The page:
Remind me to change my settings so that articles live longer than a week when nothing new’s been posted…
In other news, I’ve been working harder than people should have to (this is my 10th consecutive day in the office; yesterday was the first time during those 10 days that I left before 7PM. Not nice); I had a birthday yesterday so am now hungover and older; and for vaguely related reasons haven’t got much posting done.
I don’t know a great deal about the Irish famine. However, I’m fairly convinced from everything I have read that the idea of the evil English deliberately genocide-ing a million Catholics is bollocks.
This National Review article (I know, I know) has an interesting argument – in particular, raising the point that the New York authorities played a major role in releasing the potato blight that was the famine’s direct cause.
Can anyone point me towards a good and (more or less) unbiased source dealing with this? I’d quite enjoy having a stick to bash Irish Americans with next time they raise outrageous lies about murderous Brits…
Ryan at Beatniksalad is worried that senior British diplomat Robert Cooper believes in treating states with double standards depending on how liberal-democratic they are.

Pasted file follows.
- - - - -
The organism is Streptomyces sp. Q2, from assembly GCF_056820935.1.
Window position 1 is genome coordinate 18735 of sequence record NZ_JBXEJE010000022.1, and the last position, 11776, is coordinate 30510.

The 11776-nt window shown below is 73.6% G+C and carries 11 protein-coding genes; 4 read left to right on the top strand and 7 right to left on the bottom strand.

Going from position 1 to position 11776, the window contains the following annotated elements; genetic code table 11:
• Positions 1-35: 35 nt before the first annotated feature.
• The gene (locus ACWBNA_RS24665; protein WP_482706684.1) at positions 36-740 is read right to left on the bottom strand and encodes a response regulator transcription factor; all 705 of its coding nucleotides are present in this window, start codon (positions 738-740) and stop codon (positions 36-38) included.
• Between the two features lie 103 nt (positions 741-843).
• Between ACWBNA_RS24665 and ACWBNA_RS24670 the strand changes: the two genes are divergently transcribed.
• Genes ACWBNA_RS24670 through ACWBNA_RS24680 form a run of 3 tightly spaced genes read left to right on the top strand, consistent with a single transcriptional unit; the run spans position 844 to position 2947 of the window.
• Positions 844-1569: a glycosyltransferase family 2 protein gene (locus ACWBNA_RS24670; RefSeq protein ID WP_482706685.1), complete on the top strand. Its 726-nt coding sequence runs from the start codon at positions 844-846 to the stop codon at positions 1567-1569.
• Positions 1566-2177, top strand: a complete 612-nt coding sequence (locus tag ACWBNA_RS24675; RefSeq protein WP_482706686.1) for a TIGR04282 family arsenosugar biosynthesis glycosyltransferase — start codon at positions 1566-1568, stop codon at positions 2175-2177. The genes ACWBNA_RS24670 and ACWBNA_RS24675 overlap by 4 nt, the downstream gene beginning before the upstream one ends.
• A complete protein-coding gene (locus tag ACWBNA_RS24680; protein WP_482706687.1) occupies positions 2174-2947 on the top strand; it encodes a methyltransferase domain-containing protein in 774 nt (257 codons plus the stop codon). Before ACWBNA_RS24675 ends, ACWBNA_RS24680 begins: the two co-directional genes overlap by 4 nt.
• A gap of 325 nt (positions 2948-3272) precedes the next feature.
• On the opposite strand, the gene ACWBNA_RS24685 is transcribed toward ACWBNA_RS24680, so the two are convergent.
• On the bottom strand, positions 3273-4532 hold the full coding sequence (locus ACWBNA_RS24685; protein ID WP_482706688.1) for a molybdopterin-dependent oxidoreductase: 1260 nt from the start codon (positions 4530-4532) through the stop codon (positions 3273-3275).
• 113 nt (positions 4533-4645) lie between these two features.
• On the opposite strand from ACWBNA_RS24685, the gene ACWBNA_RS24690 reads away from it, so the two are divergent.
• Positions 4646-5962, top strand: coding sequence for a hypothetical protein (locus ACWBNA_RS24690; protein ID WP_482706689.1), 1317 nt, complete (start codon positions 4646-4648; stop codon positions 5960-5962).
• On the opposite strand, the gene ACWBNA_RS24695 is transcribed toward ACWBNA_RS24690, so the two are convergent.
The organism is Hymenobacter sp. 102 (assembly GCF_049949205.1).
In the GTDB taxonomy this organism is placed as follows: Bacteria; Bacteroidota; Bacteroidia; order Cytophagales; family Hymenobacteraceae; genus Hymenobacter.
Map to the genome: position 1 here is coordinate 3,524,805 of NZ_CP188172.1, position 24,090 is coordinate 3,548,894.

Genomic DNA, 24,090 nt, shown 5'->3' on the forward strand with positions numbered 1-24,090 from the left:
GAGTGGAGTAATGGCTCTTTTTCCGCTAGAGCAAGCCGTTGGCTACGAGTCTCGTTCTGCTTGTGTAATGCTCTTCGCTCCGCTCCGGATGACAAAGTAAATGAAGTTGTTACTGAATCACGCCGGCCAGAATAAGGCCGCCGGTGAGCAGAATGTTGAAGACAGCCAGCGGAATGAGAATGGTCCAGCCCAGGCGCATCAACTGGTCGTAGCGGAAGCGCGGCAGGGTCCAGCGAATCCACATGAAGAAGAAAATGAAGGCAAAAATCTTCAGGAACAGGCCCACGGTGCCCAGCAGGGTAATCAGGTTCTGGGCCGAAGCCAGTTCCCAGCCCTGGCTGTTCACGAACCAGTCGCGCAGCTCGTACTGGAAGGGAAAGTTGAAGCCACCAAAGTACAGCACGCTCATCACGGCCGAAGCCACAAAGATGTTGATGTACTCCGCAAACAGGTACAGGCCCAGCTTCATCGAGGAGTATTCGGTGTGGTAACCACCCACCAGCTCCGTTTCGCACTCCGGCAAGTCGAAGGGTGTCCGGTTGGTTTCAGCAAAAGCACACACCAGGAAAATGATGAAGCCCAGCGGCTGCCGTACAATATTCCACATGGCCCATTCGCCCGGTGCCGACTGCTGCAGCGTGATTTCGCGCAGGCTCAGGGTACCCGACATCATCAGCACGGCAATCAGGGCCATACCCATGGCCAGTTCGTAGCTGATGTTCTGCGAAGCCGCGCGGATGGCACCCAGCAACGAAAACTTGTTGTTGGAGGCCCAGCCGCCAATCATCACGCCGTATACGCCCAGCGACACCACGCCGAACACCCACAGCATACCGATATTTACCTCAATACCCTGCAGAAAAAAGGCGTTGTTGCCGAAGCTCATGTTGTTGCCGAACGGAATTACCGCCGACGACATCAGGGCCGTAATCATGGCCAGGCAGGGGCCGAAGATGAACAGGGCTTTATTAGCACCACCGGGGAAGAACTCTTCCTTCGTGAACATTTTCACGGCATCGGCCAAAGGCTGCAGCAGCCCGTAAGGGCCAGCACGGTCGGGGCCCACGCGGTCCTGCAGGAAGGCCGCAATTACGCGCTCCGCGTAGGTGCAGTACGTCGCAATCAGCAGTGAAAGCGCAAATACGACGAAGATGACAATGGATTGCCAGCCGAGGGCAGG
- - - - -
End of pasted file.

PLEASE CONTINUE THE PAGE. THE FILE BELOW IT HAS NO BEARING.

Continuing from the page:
This isn’t a terribly controversial view – it’s been taught in International Relations courses for the last n years, where n is quite large: the system of order among “modern” states is maintained by balance of power (which can catastrophically fail, as in WWI), while postmodern states (broadly, Europe plus Anglosphere post-2003) rely on transnational institutions and shared cultural values.
This isn’t entirely daft – trusting France not to harbour murdering terrorists is broadly safe (notwithstanding what some of the more deranged people on the US right may think); the same is demonstrably false for Iraq (which doesn’t mean Saddam was involved in 9/11, but he did provide sanctuary for al-Qaida-ites afterwards) and certainly not something you want to leave to trust for Syria or Pakistan.
The difficult bit is dealing with states in transition from modern “we hate everyone who isn’t us and my enemy’s enemy is my friend” to postmodern “we don’t actually hate the rest of the world at all – hey, we’re all people” – like most of Asia (outside the ex-USSR, where things don’t really seem to be improving), like Iran, and maybe like China.
Irrespective of WMD or no WMD, al-Qaida or no al-Qaida, it’s difficult to feel sad about the Iraq war. One of the world’s nastiest bastards is gone, and at the very worst case scenario we won’t make things much worse than they have been. On the other hand, it’s going to be decades before Iraq is democratic (in the sense of a commitment to democracy, rather than in the sense of having elections to pick the next tyrant) and secure. There was no good option.
However, if we were to destabilise Iran’s transition to democracy so that Iranians felt it was being imposed by external imperialists, this would be a genuine tragedy. And that’s where liberal imperialism falls apart – you CAN’T force the Iranians to democratise; that will make everything a million times worse. Unless the bad government you’re toppling is as bad as or worse than Saddam’s, which is rare, the “yes, but they’re our bastards” reaction kicks in among the people.